Labrador and New Brunswick share two things in common at the moment: brand new highways and an almost complete lack of public transportation.
In both regions, highways are looking good.
In Labrador, the road from
Happy Valley-Goose Bay to the south coast was finished some years ago and the route west will soon be covered in blacktop. New Brunswick once had the worst roads in the country, but the province twinned not only the Trans-Canada Highway, but several other roads as well.
Now that the work is done, however, many New Brunswickers are finding that they can’t use the new roads — not unless they can afford to own their own automobiles, which, given the province’s slack economy and the federal government’s persistent desire to punish seasonal workers, is leaving many families short of income.
So, how does a carless New Brunswicker travel on the new highways if he or she can’t afford to drive? Take a train or a bus? Not likely. About the only way a low-income person can get around these days is by hitchhiking.
Available public transportation will probably get scarcer before it becomes more plentiful — if it ever does.
Like almost everywhere in southern Canada, New Brunswick used to have passenger trains running on daily schedules. A host of buses operated by a good selection of companies used to not only compete against the trains on the main routes, but they also drove into
all the far-flung corners of the province, taking people into and out of almost every community along the way.
No longer. VIA Rail, of course, is continuing the suicidal policies begun when Brian Mulroney was prime minister. That is, now that they have cut every feeder line that once supported the main cross-country service, the rail company’s managers can blame customers for no longer being able to catch a train where and when they need it at a reasonable cost.
The once-daily service through New Brunswick has been cut and cut until now there are only two trains per week — trains that will no doubt soon be eliminated altogether.
Faced with such devastation to the passenger rail service, one would naturally assume buses would take up the slack.
One would be disappointed. New Brunswick’s bus company is going out of business at the end of November, leaving the public with no clear idea about how they’re going to get around without cars.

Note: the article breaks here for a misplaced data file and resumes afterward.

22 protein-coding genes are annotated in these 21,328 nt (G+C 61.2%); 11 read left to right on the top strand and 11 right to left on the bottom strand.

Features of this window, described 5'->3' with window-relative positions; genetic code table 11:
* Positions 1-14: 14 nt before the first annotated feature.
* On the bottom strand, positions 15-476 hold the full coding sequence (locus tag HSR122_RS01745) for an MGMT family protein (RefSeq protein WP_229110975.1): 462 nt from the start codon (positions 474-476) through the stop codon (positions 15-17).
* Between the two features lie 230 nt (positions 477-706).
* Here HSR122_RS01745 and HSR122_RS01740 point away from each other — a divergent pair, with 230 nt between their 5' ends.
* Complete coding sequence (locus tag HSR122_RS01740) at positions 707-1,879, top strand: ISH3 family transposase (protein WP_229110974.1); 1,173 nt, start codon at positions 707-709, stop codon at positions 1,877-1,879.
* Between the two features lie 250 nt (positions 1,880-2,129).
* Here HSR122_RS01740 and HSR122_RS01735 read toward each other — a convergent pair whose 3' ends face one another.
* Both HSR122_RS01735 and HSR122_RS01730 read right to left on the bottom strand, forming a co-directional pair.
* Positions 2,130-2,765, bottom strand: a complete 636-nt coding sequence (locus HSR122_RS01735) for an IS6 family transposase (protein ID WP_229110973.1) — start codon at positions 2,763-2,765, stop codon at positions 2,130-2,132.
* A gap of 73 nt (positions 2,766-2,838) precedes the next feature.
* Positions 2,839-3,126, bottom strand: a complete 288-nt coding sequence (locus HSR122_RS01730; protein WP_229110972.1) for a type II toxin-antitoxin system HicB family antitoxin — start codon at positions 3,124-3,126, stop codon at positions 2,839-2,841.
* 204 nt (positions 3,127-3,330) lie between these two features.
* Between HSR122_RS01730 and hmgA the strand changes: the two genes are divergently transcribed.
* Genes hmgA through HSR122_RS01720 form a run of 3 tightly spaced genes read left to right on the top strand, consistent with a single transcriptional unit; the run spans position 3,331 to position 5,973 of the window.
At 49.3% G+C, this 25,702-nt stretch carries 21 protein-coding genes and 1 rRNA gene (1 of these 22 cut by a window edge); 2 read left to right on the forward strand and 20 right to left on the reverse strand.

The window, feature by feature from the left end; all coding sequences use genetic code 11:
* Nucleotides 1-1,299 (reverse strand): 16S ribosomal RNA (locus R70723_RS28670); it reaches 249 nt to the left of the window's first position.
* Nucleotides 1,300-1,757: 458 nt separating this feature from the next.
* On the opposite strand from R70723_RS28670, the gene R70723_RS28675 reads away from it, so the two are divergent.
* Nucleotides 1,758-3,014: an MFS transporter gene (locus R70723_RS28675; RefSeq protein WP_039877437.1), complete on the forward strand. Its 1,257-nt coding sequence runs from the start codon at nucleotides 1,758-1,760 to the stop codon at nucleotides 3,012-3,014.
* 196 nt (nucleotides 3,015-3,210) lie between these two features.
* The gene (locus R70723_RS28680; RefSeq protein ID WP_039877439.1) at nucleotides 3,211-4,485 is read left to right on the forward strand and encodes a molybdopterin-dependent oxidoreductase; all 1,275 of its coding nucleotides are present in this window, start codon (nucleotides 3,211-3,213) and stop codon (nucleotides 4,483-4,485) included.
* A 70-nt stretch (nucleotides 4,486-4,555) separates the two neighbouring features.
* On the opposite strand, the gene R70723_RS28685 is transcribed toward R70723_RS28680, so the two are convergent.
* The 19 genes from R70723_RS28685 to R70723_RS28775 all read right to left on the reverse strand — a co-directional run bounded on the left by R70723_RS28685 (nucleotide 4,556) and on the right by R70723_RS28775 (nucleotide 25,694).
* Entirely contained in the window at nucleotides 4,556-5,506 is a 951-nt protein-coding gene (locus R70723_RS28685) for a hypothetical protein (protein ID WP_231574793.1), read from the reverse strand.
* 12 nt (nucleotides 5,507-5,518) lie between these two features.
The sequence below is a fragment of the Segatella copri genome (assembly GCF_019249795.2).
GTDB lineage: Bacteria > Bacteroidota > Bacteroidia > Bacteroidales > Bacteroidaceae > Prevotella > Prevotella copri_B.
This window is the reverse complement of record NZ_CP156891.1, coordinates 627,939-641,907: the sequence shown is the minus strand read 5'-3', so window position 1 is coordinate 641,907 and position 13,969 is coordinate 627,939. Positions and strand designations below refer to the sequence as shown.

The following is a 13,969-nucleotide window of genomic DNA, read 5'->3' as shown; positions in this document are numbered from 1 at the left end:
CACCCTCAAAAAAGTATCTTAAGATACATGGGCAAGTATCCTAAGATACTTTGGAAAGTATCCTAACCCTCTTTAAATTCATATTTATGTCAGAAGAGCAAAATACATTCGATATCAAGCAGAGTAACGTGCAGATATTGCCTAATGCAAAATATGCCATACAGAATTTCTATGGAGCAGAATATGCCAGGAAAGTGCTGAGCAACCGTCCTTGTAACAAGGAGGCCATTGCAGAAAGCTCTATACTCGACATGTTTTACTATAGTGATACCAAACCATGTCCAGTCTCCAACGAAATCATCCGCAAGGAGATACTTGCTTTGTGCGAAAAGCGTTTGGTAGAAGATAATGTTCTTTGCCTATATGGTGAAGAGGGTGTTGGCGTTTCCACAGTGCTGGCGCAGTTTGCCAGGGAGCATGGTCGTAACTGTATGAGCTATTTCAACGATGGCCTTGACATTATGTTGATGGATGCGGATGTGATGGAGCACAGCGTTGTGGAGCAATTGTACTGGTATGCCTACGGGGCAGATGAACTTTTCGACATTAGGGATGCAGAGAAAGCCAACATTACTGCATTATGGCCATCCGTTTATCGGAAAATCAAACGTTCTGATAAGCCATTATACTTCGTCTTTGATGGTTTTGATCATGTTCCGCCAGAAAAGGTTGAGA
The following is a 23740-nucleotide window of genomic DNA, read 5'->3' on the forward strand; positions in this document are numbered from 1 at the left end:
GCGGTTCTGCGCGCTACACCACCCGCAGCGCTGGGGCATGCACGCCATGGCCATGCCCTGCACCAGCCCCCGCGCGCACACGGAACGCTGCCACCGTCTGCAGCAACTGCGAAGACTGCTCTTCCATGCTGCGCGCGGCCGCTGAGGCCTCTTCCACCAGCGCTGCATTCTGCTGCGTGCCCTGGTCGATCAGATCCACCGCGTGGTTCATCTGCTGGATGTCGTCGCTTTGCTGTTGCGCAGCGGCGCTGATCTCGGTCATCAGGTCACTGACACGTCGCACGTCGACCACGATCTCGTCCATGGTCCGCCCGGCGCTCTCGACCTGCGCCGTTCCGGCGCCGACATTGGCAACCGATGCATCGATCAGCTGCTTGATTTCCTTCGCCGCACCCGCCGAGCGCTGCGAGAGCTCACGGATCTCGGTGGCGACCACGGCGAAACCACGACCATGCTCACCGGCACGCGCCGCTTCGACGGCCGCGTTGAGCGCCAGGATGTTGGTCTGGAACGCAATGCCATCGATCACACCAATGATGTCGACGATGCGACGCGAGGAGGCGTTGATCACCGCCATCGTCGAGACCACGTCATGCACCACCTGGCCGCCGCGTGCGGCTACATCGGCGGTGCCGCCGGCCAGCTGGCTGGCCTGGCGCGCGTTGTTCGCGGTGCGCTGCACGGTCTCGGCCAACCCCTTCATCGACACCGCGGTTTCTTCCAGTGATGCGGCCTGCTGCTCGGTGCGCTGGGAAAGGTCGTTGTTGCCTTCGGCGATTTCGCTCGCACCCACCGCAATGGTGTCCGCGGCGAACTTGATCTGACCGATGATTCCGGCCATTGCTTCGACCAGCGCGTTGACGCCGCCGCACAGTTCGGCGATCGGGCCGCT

Acadian Bus Lines used to provide an adequate service throughout New Brunswick, but when the company ended a labour lockout last May and resumed operations, it eliminated every run except the main one along the Trans-Canada. Even then, the smaller communities along the route were deprived of their accustomed stops. Once Acadian disappears another company will step in to take its place, but it will offer an even more diminished service. It won’t be running anything to the whole northern part of the province.
Labrador has never had any kind of bus service. It has no passenger rail except the Quebec North Shore and Labrador Railway, but the company that operates it doesn’t want it and has already cut a vital connection from Labrador City to discourage usage. The only public transportation the provincial government has ever provided are the coastal boats, but St. John’s has been slashing them as fast as possible.
This year, the government made no attempt to replace the Northern Ranger when the boat broke down at the start of the shipping season, depriving the whole north coast of an essential service.
The Liberals started cutting ferries when they were last in office.
When an MHA from the south coast was asked how her government would see to the travel needs of her constituents she predicted that a private bus company would come to meet the demand. That never happened, which should not be a surprise since the Liberal
government had already prevented one company from starting a route from Happy Valley-Goose Bay to Labrador City, using bureaucratic delays to drive the hopeful entrepreneur out of business.
Sad to say, Labrador and New Brunswick are typical of today’s Canada: if citizens enjoy an essential service, it’s sure it will soon be cut.
Michael Johansen is a writer
living in Labrador.